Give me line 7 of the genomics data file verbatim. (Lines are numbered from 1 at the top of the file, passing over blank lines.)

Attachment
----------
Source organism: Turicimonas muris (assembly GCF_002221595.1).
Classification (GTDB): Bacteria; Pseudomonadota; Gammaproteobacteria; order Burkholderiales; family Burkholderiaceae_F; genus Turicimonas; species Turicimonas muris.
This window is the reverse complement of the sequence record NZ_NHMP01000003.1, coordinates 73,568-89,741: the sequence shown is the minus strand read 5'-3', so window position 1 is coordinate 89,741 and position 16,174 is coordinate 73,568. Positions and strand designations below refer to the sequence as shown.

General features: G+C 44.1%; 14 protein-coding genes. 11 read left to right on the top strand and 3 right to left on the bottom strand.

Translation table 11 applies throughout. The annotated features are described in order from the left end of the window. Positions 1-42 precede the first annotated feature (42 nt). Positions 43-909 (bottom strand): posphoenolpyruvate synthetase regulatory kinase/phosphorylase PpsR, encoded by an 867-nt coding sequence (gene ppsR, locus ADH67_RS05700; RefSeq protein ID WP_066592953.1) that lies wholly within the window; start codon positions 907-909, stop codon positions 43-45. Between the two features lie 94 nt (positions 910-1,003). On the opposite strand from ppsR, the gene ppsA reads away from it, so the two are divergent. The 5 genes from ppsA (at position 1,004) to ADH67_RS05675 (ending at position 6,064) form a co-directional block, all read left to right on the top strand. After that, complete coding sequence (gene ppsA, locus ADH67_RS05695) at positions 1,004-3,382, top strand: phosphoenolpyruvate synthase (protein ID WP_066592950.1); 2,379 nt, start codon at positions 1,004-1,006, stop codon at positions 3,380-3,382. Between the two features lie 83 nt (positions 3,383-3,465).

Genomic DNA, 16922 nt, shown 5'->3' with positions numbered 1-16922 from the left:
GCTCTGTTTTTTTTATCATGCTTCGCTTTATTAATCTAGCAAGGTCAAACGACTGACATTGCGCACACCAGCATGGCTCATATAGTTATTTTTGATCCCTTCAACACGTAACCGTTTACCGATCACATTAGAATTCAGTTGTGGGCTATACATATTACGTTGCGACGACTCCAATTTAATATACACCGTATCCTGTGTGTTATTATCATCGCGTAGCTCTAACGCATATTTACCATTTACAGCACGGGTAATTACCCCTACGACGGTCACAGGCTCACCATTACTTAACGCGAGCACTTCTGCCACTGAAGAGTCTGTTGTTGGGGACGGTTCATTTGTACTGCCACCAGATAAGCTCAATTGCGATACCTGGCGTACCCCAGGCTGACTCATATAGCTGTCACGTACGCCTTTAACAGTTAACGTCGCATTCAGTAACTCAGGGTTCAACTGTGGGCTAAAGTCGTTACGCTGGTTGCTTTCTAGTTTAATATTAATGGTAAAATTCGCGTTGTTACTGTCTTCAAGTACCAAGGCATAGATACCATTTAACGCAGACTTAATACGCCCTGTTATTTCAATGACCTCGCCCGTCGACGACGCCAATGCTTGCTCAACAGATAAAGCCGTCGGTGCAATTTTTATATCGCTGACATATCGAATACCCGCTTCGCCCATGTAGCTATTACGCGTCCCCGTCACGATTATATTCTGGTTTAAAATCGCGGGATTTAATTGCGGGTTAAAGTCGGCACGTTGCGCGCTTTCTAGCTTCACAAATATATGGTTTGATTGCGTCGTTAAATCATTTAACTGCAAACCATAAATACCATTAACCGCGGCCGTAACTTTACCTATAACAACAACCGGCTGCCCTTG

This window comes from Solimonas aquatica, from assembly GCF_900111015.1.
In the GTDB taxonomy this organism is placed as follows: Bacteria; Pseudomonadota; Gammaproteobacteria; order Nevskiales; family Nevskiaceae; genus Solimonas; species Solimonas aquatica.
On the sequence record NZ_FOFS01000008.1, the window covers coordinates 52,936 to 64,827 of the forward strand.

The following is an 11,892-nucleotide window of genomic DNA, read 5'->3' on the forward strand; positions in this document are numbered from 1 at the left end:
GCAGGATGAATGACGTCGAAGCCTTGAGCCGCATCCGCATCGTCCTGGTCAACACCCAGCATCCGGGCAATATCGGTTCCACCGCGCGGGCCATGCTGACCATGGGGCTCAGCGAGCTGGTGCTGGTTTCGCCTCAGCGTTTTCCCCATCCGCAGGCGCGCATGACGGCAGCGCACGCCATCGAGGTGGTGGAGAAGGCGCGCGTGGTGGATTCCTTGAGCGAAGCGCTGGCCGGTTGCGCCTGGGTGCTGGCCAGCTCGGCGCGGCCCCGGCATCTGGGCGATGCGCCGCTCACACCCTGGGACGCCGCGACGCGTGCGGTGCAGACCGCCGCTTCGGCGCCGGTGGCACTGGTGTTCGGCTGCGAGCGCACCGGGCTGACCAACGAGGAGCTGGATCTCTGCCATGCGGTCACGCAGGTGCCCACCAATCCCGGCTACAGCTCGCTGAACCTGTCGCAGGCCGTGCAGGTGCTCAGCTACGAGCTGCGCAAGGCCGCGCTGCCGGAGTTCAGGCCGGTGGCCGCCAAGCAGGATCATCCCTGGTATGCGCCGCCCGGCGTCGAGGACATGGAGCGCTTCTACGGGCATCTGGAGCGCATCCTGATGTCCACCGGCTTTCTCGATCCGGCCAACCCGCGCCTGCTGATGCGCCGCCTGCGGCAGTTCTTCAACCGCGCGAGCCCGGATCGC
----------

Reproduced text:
GCTCTGTTTTTTTTATCATGCTTCGCTTTATTAATCTAGCAAGGTCAAACGACTGACATTGCGCACACCAGCATGGCTCATATAGTTATTTTTGATCCCTTCAACACGTAACCGTTTACCGATCACATTAGAATTCAGTTGTGGGCTATACATATTACGTTGCGACGACTCCAATTTAATATACACCGTATCCTGTGTGTTATTATCATCGCGTAGCTCTAACGCATATTTACCATTTACAGCACGGGTAATTACCCCTACGACGGTCACAGGCTCACCATTACTTAACGCGAGCACTTCTGCCACTGAAGAGTCTGTTGTTGGGGACGGTTCATTTGTACTGCCACCAGATAAGCTCAATTGCGATACCTGGCGTACCCCAGGCTGACTCATATAGCTGTCACGTACGCCTTTAACAGTTAACGTCGCATTCAGTAACTCAGGGTTCAACTGTGGGCTAAAGTCGTTACGCTGGTTGCTTTCTAGTTTAATATTAATGGTAAAATTCGCGTTGTTACTGTCTTCAAGTACCAAGGCATAGATACCATTTAACGCAGACTTAATACGCCCTGTTATTTCAATGACCTCGCCCGTCGACGACGCCAATGCTTGCTCAACAGATAAAGCCGTCGGTGCAATTTTTATATCGCTGACATATCGAATACCCGCTTCGCCCATGTAGCTATTACGCGTCCCCGTCACGATTATATTCTGGTTTAAAATCGCGGGATTTAATTGCGGGTTAAAGTCGGCACGTTGCGCGCTTTCTAGCTTCACAAATATATGGTTTGATTGCGTCGTTAAATCATTTAACTGCAAACCATAAATACCATTAACCGCGGCCGTAACTTTACCTATAACAACAACCGGCTGCCCTTG